The dawn has been slow in breaking for the Democratic Party, but beautiful to behold. After years of compromise, fence-sitting, backing down, hesitation and all-around indecisiveness – all of which contributed to Democratic losses this past November – Senator Chuck Schumer of New York announced publicly this week that a single-payer health care system will be part of his party’s agenda heading into next year’s mid-term elections.
Schumer’s announcement, made earlier this week on ABC News, follows a statement made by Senator Elizabeth Warren of Massachusetts last month. Referring to the Affordable Care Act, she said: “President Obama tried to move us forward with healthcare coverage by using a conservative model… the next step is single payer.”
If there was ever a moment for the U.S. to finally join the rest of the world in making health care a right rather than a for-profit commodity, it is now. No fewer than four major polling organizations – Pew Research, Quinnipac University, Kaiser and Gallup – show that 60% percent of all American voters now favor a government-funded public health care system, such as expanded Medicare for all. This idea has long been a major part of Vermont Senator Bernie Sanders‘ platform, who has pointed out that
“It has been the goal of Democrats since Franklin D. Roosevelt to create a universal health care system guaranteeing health care to all people. Every other major industrialized nation has done so. It is time for this country to join them and fulfill the legacy of Franklin D. Roosevelt, Harry Truman, Lyndon B. Johnson and other great Democrats.”
Now, Senate Minority leader Schumer has gone on record, announcing that a major Medicare expansion is going to be part of his party’s platform as well. “Single payer is on the table,” he told George Stephanopoulos this past Sunday. “Many things are on the table. Medicare for people above 55…a buy into Medicare is on the table, buy into Medicaid is on the table.”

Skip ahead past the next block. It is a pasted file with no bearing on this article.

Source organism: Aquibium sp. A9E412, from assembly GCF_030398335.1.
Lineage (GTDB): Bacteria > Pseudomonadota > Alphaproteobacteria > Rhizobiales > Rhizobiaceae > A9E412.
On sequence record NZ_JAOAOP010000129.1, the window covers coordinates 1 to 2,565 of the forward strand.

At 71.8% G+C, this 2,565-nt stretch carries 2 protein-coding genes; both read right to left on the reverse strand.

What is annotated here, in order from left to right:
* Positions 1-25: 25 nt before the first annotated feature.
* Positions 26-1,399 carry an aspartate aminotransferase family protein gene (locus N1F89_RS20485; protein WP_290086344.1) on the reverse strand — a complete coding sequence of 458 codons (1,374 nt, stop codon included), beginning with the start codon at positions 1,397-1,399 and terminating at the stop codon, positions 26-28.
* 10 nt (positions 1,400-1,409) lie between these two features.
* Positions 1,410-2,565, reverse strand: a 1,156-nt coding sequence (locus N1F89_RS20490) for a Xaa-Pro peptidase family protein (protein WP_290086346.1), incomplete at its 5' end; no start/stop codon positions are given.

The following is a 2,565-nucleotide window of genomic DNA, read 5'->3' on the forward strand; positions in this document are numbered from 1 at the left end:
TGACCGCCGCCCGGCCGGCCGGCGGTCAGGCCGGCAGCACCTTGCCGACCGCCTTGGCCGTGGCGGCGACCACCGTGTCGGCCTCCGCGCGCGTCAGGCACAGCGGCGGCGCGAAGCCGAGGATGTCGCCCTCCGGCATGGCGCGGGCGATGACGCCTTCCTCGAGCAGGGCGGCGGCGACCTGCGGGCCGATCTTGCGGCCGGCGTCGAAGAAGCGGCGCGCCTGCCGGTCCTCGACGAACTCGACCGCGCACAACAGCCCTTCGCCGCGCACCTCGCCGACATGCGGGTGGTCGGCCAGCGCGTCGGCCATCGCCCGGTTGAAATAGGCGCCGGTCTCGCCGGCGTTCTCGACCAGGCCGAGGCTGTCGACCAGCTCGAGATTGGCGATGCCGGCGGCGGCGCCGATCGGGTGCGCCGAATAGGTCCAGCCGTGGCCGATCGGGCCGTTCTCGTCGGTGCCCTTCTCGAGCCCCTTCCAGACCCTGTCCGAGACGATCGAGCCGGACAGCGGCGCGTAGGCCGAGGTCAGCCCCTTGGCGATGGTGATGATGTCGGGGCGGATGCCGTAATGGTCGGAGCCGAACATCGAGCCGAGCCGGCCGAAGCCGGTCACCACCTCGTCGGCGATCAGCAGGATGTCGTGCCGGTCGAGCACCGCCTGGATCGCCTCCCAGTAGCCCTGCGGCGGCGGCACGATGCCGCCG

Although many prominent Democrats have been calling for a single-payer health care system in the U.S. for years, Schumer admits that his party has been “too cautious…we were too mamby-pamby.”
Virtually all Progressives and most liberal Democrats would agree. Arguably, the Democratic Party’s failure to take a strong and decisive stand on this and other social issues has been a major reason why they have been losing support in recent years. Schumer readily acknowledged this when he said that the Democrats economic agenda for 2018 is “sharp, bold and will appeal to both the old Obama coalition…and the Democratic voters who deserted us for Trump, the blue-collar workers.”
Ironically, the GOP’s mad dash to repeal the popular Affordable Care Act has helped to open the door to a single payer health care system in the U.S. Last month, former White House Press Secretary Sean Spicer warned Republicans that if they fail to pass Trump’s health care program, the U.S. will wind up with (oh, horrors!) single payer. In fact, the relentless, ongoing attempts by Trump and the GOP to destroy affordable health care for Americans has galvanized proponents and advocates for single payer across the country.
It may have taken a symbolic slap up the side of the head for the Democrats to finally come to the realization that Americans are ready for real, progressive change – but better late than never.